According to a K of Chandbrook, the organization was founded in 1882 in New Haven, Conn. By Father Michael J. McGivney,  a Catholic priest stationed in that city.  He envisioned an organization which would help Catholic men remain steadfast in their faith through mutual encouragement, promote fraternal ties and set up a system of insurance so that windows and children of members who died would not find themselves destitute.

The new association was named after Christopher Columbus, the Catholic discoverer of the Western world, and took on the term “to signify that its membership would embody the knightly ideals of spirituality and service to church, country and fellow human beings.  By 1897, the organization had spread to Canada.

Today, the K of C boasts a membership of 1.5 million men in more than 9,000 local chapters throughout North and Central America, the Caribbean, the Philippines and Guam.  Over the years, it has moved beyond fraternal considerations to become involved in charitable and community work; each year, it donates tens of millions of dollars and a similar number of man hours annually to various causes.  With the advent of legalized abortion, its work in the pro-life sphere has grown proportionately.

“Even before 1973 and the Roe vs. Wade decision, we are acting on (pro-life) by promoting Pope Paul V1’s encyclical Humanae Vitae,” says McMunn.  “Since then, we’ve given literally millions of dollars to the bishops’ conferences of the various countries in which we’re active, for pro-life purposes and natural family-planning programs.”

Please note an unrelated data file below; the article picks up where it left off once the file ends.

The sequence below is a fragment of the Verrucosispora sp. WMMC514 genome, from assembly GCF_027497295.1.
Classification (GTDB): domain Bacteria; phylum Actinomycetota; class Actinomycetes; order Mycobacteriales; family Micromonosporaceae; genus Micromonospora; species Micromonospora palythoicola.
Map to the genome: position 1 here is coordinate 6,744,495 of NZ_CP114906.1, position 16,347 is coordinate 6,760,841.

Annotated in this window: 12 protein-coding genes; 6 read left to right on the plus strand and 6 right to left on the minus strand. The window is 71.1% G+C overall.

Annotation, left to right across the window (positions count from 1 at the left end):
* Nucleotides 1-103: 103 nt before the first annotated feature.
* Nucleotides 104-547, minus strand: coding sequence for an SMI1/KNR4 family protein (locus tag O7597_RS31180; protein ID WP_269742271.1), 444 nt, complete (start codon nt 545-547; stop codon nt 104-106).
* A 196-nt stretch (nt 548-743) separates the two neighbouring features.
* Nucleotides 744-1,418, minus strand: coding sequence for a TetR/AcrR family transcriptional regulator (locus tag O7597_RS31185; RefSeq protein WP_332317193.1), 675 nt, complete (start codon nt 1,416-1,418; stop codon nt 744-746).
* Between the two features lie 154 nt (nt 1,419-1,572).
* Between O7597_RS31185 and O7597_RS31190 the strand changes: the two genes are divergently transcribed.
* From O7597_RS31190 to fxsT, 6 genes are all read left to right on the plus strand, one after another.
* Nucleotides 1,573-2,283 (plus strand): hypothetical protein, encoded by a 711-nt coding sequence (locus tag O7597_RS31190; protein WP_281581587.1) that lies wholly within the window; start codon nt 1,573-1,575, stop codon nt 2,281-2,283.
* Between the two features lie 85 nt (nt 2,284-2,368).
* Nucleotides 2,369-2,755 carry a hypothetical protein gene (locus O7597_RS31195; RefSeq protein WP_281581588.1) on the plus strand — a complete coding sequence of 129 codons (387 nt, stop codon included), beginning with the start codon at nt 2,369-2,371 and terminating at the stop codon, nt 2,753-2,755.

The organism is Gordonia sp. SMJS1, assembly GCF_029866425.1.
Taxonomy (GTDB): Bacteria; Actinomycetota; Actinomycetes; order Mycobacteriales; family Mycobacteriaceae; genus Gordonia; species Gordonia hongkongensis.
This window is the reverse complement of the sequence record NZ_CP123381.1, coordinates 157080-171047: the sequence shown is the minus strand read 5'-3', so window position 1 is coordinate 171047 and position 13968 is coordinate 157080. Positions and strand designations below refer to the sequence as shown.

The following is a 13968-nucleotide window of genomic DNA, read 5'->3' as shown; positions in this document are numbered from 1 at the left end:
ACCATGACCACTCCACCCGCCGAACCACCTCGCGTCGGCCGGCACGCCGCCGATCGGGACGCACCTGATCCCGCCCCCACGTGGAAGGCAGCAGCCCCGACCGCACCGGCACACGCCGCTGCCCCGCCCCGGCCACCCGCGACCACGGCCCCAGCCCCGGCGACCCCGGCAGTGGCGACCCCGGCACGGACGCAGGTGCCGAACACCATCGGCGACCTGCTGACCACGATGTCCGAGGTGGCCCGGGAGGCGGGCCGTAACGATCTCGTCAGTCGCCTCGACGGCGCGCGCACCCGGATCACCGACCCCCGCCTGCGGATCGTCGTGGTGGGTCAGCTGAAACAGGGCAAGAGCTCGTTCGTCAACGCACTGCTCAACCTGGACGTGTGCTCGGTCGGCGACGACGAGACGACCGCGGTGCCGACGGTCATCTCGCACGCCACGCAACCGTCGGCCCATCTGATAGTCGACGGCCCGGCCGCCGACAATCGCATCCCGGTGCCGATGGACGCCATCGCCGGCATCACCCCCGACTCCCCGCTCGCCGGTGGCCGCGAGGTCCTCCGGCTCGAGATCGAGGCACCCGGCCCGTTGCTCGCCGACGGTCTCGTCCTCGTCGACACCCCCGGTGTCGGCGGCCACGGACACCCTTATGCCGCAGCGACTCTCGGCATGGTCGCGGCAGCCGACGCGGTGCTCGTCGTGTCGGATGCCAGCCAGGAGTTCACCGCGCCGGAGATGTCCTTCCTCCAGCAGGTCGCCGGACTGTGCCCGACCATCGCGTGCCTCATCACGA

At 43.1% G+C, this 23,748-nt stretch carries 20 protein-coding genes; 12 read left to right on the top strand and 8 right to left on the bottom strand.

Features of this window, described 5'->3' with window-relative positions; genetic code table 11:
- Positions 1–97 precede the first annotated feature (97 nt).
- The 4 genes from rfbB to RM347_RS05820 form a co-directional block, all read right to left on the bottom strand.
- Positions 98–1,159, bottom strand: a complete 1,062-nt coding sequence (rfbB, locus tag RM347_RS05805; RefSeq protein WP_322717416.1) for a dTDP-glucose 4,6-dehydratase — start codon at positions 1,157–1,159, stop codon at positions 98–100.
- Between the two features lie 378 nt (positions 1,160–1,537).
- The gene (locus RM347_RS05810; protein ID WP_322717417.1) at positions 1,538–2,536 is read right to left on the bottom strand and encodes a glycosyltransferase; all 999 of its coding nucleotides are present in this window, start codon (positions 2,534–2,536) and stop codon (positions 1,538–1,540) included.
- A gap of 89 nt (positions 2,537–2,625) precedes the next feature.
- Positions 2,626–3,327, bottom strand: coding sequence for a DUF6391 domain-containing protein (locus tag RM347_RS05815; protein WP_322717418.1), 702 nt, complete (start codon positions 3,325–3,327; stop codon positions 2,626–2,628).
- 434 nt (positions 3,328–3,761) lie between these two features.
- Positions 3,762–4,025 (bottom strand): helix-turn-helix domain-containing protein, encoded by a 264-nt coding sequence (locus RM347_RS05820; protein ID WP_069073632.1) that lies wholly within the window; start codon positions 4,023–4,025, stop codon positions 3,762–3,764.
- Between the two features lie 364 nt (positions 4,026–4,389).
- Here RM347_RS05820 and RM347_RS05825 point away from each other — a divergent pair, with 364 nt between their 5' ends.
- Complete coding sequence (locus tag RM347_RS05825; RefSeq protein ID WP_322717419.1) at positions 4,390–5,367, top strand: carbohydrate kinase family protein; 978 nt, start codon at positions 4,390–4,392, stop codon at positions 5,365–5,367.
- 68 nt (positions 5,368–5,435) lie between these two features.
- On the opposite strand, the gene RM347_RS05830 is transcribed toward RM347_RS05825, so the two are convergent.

He notes that in a recent year, the K of C at the international level donated almost $7 million to the pro-life cause, but that figure doesn’t include further amounts given by Knights at the state, provincial and local levels.

McMunn adds that other than donating money, the K of C has also sponsored the production of films including Life—The Way of Champions, which features professional football and baseball athletes delivering a pro-life message.

A “tombs for the unborn” project has been another major initiative of the organization, he says “Literally hundreds of monuments to unborn children have gone up in Catholic cemeteries throughout Canada, the United States and the Philippines.”